Note: Mask with Jade Necklace is part of Orozco’s series Los Teules (la conquista de México) [The White Gods, (The Conquest of Mexico)], which was exhibited in 1947 at El Colegio Nacional in Mexico City. Orozco joined this institution, focused on the promotion of medicine and science, in 1943 as a founding member, with the promise to present yearly exhibitions. In Los Teules, his fifth show there, Orozco undertook an epic theme: the conquest of Mexico and downfall of the Aztec Empire.
This was not the first time that Orozco depicted this historical event. Indeed, the Spanish conquest of Mexico (1519-21) preoccupied Orozco for much of his career, and his murals at the Escuela Nacional Preparatoria, Baker Library at Dartmouth College, and Hospicio Cabañas all portray themes relating to the Spanish invasion. However, Los Teules was a significant departure from these earlier works, both in form and content. The exhibition comprised individual drawings and paintings, based on the chronicle Historia verdadera de la conquista de Nueva España [The True History of the Conquest of New Spain] (published in 1632) by Bernal Díaz del Castillo, a Spanish conquistador who accompanied Hernán Cortés on his expedition to Mexico. “Los Teules” translates to “the White Gods” and refers to the idea, according to Spanish documents, that the indigenous people initially thought of the Spanish conquistadors as deities, come to fulfill a prophecy of the downfall of the Aztec capitol Tenochtitlán. With this series, Orozco depicts moments of the conquest, but does not offer the viewer a moralistic narrative. Rather, Orozco chose to emphasize a more universal and visceral aspect of this event: the incredible violence and human suffering.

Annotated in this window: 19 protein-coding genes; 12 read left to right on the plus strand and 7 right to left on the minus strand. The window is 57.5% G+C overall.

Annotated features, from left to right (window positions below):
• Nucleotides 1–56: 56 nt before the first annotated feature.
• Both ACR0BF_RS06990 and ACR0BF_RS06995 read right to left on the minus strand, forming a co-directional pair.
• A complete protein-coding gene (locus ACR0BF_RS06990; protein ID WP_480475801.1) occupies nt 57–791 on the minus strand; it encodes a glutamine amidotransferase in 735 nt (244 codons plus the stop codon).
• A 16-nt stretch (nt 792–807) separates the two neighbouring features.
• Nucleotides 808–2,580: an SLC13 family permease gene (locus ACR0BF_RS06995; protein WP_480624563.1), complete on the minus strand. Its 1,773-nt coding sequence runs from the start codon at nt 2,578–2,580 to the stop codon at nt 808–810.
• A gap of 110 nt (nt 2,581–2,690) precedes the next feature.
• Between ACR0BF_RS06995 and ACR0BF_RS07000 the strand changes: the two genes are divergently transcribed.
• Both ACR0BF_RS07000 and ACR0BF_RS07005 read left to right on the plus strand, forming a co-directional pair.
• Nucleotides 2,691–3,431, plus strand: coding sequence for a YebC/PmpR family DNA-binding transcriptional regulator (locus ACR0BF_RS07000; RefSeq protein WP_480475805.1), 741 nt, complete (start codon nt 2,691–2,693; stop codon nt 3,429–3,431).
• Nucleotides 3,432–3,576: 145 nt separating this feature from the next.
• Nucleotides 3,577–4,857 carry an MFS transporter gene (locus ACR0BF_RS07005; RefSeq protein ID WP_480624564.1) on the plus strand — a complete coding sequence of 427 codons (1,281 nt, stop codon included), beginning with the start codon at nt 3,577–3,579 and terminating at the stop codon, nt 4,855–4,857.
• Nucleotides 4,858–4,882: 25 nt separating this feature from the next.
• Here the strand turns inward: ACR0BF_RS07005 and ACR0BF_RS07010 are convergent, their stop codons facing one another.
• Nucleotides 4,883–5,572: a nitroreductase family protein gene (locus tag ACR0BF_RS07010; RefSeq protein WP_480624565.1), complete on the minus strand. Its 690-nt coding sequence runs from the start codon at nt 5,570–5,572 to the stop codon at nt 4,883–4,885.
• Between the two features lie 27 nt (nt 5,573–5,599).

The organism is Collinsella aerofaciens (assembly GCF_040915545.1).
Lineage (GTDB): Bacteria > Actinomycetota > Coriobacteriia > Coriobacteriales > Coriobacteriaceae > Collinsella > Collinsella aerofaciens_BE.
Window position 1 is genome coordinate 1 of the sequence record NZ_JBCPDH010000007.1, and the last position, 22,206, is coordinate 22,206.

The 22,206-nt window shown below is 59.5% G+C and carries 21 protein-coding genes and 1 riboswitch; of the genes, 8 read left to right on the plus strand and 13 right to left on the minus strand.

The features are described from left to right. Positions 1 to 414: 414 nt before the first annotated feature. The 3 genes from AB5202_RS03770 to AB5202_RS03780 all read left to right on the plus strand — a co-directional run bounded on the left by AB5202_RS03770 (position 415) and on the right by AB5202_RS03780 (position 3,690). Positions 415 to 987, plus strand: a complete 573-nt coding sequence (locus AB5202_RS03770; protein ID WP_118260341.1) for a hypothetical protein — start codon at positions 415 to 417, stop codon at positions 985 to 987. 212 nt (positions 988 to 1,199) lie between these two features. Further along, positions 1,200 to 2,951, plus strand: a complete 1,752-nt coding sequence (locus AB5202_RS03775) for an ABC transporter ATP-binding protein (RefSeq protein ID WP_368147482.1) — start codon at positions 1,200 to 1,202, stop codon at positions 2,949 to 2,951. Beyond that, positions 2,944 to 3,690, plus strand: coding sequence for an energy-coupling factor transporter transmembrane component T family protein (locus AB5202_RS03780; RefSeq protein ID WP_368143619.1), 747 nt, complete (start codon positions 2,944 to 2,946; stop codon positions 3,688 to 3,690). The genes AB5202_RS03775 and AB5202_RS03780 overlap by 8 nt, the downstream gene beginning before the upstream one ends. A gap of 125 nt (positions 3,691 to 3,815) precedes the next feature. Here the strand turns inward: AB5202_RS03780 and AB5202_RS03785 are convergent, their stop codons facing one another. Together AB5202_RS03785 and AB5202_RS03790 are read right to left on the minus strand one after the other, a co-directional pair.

Unlike the work of his contemporary, Diego Rivera, Orozco’s artistic output does not portray the optimistic belief in the power of revolution, the exaltation of traditional Mexican culture, nor a positive progression of human civilization. Orozco’s bleaker outlook translated into many scenes of pain and violence, of humans trapped in cycles of bloodshed. This viewpoint culminates in Los Teules, where the images of extreme atrocities, committed by both the Spanish and Aztecs, convey the enormous scale of the conquest and the profound human suffering that resulted. The renowned Mexican historian and art critic Justino Fernández (1904 – 1972) reviewed the exhibition in 1947 and wrote that, regarding the theme of the conquest,
Orozco, by his genius, has been the only one capable of transforming this idea into a prodigious artistic statement in which each brushstroke vibrates with human pain . . . Orozco does not declare himself to be anti-Spanish or anti-indigenous . . . but rather, comes to tell us, in the best way that can be expressed today, what the Conquest means: human pain, pain for one and all, flesh and spirit torn apart, extreme anguish and recklessness.Justino Fernández, “Los Teules de Orozco,” Universidad de México, vol. II, no. 13, Oct. 1947, n.p. (translated from Spanish)